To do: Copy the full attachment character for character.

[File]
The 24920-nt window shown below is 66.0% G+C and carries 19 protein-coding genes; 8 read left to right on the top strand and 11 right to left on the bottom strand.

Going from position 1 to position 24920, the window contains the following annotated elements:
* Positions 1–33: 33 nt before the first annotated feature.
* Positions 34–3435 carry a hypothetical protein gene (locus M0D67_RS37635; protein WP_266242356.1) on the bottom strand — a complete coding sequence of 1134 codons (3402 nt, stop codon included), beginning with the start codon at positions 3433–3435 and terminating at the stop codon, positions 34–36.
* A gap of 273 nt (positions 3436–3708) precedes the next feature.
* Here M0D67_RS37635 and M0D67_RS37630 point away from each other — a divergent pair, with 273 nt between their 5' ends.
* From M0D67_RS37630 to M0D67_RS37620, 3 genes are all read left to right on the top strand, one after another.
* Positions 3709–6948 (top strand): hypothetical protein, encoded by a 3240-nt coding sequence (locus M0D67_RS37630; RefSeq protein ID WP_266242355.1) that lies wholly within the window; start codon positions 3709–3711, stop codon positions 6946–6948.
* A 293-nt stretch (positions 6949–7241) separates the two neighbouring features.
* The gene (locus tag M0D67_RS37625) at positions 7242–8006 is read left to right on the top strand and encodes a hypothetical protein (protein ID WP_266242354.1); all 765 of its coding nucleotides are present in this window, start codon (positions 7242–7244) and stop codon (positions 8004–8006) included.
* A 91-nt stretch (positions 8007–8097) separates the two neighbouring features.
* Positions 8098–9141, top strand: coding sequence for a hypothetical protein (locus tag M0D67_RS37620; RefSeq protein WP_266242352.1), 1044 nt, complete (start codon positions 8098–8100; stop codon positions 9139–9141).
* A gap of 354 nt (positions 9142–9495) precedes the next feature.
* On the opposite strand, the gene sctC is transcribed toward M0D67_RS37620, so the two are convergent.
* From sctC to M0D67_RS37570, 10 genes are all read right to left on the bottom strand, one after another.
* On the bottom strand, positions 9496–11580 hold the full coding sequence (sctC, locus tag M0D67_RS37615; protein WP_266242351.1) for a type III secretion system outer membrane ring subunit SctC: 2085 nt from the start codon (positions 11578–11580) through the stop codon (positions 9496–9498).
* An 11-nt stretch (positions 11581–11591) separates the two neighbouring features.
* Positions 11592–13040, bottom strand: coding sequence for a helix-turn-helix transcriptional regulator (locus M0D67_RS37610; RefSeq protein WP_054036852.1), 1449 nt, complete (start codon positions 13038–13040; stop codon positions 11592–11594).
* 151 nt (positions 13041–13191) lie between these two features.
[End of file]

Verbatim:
The 24920-nt window shown below is 66.0% G+C and carries 19 protein-coding genes; 8 read left to right on the top strand and 11 right to left on the bottom strand.

Going from position 1 to position 24920, the window contains the following annotated elements:
* Positions 1–33: 33 nt before the first annotated feature.
* Positions 34–3435 carry a hypothetical protein gene (locus M0D67_RS37635; protein WP_266242356.1) on the bottom strand — a complete coding sequence of 1134 codons (3402 nt, stop codon included), beginning with the start codon at positions 3433–3435 and terminating at the stop codon, positions 34–36.
* A gap of 273 nt (positions 3436–3708) precedes the next feature.
* Here M0D67_RS37635 and M0D67_RS37630 point away from each other — a divergent pair, with 273 nt between their 5' ends.
* From M0D67_RS37630 to M0D67_RS37620, 3 genes are all read left to right on the top strand, one after another.
* Positions 3709–6948 (top strand): hypothetical protein, encoded by a 3240-nt coding sequence (locus M0D67_RS37630; RefSeq protein ID WP_266242355.1) that lies wholly within the window; start codon positions 3709–3711, stop codon positions 6946–6948.
* A 293-nt stretch (positions 6949–7241) separates the two neighbouring features.
* The gene (locus tag M0D67_RS37625) at positions 7242–8006 is read left to right on the top strand and encodes a hypothetical protein (protein ID WP_266242354.1); all 765 of its coding nucleotides are present in this window, start codon (positions 7242–7244) and stop codon (positions 8004–8006) included.
* A 91-nt stretch (positions 8007–8097) separates the two neighbouring features.
* Positions 8098–9141, top strand: coding sequence for a hypothetical protein (locus tag M0D67_RS37620; RefSeq protein WP_266242352.1), 1044 nt, complete (start codon positions 8098–8100; stop codon positions 9139–9141).
* A gap of 354 nt (positions 9142–9495) precedes the next feature.
* On the opposite strand, the gene sctC is transcribed toward M0D67_RS37620, so the two are convergent.
* From sctC to M0D67_RS37570, 10 genes are all read right to left on the bottom strand, one after another.
* On the bottom strand, positions 9496–11580 hold the full coding sequence (sctC, locus tag M0D67_RS37615; protein WP_266242351.1) for a type III secretion system outer membrane ring subunit SctC: 2085 nt from the start codon (positions 11578–11580) through the stop codon (positions 9496–9498).
* An 11-nt stretch (positions 11581–11591) separates the two neighbouring features.
* Positions 11592–13040, bottom strand: coding sequence for a helix-turn-helix transcriptional regulator (locus M0D67_RS37610; RefSeq protein WP_054036852.1), 1449 nt, complete (start codon positions 13038–13040; stop codon positions 11592–11594).
* 151 nt (positions 13041–13191) lie between these two features.